We all know a Carl. Maybe you’ve even been in Carl’s shoes. Either way, my brush with Carl and his friends was the result of circumstance. Read on and maybe you’d like to try the editing technique yourself.
The picture of Carl and his forgetfulness happened after an entire afternoon of shooting. I’d managed to shoot everyone I took with me that day with the exception of the little, angry looking Lego Troopers. I really try to limit myself to the number of figures I take with me when I go out. I only started doing that after hearing Thomas Heaton speak about how he goes out to shoot one or two pictures an outing. It’s taught me to get more from what I brought, instead of chasing twenty different pictures at one time. Quality over quantity I guess.
Here’s the scene; I’m on the beach and it’s getting dark, fast! I had an image in mind for the Lego Troopers but the fading light was making that idea near impossible. Improvise! I really wanted to shoot these guys before I went home.
I was sitting on a rock looking at the three of these guys, brainstorming. Marching? Nah, boring. Too dark for a shot by the waves. The sun was down and I wouldn’t get a good silhouette… CAMP FIRE! A few complications came to mind.
It had been raining. Would I be able to find something dry and IN SCALE to create a campfire with?
It was windy. I’m always fighting the wind when I’m on the beach. I could deal with this.
IF I can get a campfire going, it’s going to be small and won’t produce the “warm glow” I wanted to get in this shot. Again, improvise!
So, for this shot I used my Canon 6D, Canon EF50mm f/1.8, a giant Bic lighter, a very old and very reliable el cheap-o wireless shutter trigger and my Joby Gorilla Pod. I quickly scoured the beach for something to use for a campfire and found some beach grass that had washed up well away from the high tide line. It was “dry-ish” and all I could find. I hoped it would work!
I was going to make this a two shot composite. One shot with the campfire and another to incorporate the glow. Glow first. I set Carl and his friends up in a half-circle around the beach grass. Set my camera to Manual, f3.5, iso100 and checked my exposure reading while I held the lighter above the figures. I adjusted the exposure so I had a nice little mountain in my histogram and ended up with a 1.0 second exposure. With everything ready to go, I hit the button on the remote shutter release and BINGO. Warm glow achieved.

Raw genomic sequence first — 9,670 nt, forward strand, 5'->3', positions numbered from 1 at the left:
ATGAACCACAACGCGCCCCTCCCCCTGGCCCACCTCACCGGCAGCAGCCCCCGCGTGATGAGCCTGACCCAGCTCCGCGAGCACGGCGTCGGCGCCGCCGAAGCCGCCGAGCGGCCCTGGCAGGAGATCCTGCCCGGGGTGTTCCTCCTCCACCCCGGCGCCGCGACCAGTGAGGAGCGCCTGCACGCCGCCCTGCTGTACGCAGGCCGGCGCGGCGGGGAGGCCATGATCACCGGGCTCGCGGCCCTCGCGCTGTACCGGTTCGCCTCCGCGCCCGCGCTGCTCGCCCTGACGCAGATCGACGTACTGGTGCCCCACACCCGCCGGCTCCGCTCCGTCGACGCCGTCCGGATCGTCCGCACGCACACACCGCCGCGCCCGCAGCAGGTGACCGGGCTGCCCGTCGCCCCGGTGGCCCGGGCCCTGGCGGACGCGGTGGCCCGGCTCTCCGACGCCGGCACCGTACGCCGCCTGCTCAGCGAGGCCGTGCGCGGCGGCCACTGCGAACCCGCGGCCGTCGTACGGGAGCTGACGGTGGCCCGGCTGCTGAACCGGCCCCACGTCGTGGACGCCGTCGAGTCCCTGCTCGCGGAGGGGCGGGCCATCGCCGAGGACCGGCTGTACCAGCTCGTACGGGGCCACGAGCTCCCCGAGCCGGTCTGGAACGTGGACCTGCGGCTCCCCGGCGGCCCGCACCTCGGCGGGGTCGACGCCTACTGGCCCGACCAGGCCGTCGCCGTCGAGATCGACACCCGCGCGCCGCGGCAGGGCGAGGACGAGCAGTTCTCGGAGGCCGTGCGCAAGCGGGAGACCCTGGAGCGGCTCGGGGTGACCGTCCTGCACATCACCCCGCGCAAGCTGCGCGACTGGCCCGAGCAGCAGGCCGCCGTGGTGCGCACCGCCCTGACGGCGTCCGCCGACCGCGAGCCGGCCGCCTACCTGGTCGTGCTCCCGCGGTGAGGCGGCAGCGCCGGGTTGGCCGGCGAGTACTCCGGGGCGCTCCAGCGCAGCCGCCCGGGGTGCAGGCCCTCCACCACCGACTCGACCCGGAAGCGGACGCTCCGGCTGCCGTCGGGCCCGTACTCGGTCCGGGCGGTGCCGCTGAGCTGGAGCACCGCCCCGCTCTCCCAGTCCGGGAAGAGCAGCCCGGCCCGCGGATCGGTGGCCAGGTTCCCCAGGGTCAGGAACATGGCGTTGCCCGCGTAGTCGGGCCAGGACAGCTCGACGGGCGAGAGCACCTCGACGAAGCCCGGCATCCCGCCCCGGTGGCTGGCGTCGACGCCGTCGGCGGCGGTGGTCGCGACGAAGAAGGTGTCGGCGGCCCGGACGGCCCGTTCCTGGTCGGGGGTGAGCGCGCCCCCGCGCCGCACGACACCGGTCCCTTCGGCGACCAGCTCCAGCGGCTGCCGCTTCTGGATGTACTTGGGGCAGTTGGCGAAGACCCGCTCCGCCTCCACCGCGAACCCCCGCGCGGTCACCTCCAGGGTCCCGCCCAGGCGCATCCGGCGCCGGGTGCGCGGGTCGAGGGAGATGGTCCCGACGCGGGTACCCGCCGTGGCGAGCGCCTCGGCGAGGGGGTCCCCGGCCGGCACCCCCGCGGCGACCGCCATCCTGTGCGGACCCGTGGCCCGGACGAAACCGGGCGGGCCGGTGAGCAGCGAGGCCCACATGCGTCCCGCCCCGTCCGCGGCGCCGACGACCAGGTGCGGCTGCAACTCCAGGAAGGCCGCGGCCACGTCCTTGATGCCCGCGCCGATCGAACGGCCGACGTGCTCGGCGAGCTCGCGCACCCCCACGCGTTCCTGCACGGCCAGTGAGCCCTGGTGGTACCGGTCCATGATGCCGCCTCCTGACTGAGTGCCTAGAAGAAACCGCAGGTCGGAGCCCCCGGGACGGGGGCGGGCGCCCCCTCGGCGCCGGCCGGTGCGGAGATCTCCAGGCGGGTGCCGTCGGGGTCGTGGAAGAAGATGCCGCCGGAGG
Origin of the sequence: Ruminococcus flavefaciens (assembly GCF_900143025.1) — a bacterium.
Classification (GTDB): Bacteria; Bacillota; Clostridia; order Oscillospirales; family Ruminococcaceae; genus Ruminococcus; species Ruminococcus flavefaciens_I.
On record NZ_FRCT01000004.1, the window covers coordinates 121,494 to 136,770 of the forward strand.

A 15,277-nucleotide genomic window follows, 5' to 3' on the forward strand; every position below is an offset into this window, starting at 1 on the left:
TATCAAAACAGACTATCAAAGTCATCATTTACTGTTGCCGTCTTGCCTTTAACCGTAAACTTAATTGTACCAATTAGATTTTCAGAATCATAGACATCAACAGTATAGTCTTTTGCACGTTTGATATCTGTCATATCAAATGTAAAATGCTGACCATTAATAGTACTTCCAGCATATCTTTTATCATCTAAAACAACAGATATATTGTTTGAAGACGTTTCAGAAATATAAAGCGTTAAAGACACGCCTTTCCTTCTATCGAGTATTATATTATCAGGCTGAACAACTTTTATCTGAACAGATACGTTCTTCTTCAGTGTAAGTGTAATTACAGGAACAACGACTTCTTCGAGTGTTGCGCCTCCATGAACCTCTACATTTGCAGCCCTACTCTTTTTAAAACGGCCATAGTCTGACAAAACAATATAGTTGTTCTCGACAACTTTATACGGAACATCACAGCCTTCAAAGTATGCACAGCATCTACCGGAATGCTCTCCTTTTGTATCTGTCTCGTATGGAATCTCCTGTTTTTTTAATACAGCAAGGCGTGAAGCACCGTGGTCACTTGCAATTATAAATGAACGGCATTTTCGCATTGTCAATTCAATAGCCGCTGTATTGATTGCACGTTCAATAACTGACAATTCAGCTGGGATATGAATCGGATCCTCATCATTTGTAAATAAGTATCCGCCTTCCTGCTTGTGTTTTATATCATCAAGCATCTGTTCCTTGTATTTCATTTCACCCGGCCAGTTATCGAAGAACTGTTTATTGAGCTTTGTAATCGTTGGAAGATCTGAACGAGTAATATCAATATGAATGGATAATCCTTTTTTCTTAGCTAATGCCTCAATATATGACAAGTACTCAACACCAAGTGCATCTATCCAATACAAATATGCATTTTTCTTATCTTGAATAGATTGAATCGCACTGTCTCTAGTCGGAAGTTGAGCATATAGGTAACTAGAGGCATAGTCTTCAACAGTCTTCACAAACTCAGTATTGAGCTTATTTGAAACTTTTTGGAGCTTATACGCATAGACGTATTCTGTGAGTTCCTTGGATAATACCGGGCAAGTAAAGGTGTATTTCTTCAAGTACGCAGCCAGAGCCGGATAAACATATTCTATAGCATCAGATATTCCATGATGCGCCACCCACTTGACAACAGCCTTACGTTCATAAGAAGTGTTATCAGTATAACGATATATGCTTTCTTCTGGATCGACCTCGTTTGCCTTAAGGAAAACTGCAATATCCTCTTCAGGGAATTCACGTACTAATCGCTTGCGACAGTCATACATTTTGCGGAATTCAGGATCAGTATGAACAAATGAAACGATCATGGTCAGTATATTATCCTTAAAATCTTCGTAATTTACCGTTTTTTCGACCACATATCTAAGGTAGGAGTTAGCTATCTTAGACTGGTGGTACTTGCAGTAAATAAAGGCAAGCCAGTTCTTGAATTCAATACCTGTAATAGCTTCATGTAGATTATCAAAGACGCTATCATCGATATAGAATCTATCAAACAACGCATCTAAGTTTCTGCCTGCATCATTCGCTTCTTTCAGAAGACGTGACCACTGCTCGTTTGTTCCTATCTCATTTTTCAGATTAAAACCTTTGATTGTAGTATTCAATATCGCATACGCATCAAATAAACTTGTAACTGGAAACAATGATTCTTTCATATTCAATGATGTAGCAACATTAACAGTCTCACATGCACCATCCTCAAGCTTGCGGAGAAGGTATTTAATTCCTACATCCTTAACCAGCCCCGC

On to the campfire. Honestly, this is the image I wasn’t too confident about. I was worried I’d (hopefully) get the beach grass lit and it would blow away or immediately go out. So again, I got the camera set up, same settings as before except I knocked the exposure down 1 full stop to compensate for any flame from the campfire. I lit the beach grass with one hand, finger on the remote button with the other and hoped for the best!
BINGO! The toyphotography gods were with me this evening.
I was reasonably certain I’d be able to work with what I’d captured, so I collected up the guys, did a double check to make sure I hadn’t dropped someone and headed back to my computer to edit.
The final image was a very mildly edited version of the two I’d taken. I layered the two images and used a mask in Photoshop to blend in the glow from the first shot. I was really happy with the way the background appeared, the separation of subjects from environment and the overall tone of the shot. I used a healing brush, again in Photoshop, to eliminate the lens flare from the camp fire. A little cropping and the image was ready to be called finished.
I’m quite happy with the final. I’m also pleased that five minutes of brainstorming and a little resourceful scrounging on the beach produced an image of some figures I enjoy a lot. How can you not laugh when you look at those angry little faces on the helmets? I’m no expert at shooting Lego MiniFigures, but they are portable, relatively easy to shoot, fun to put into ridiculous scenarios and extremely versatile when it comes to environments. All reasons why I’ve found myself in a bit of a Lego toyphotography binge.
Hope you enjoy this look behind the scenes. There’s always more to a picture then what’s seen at first glance. Have a story about a shot you took or a question about this one? Feel free to leave a comment!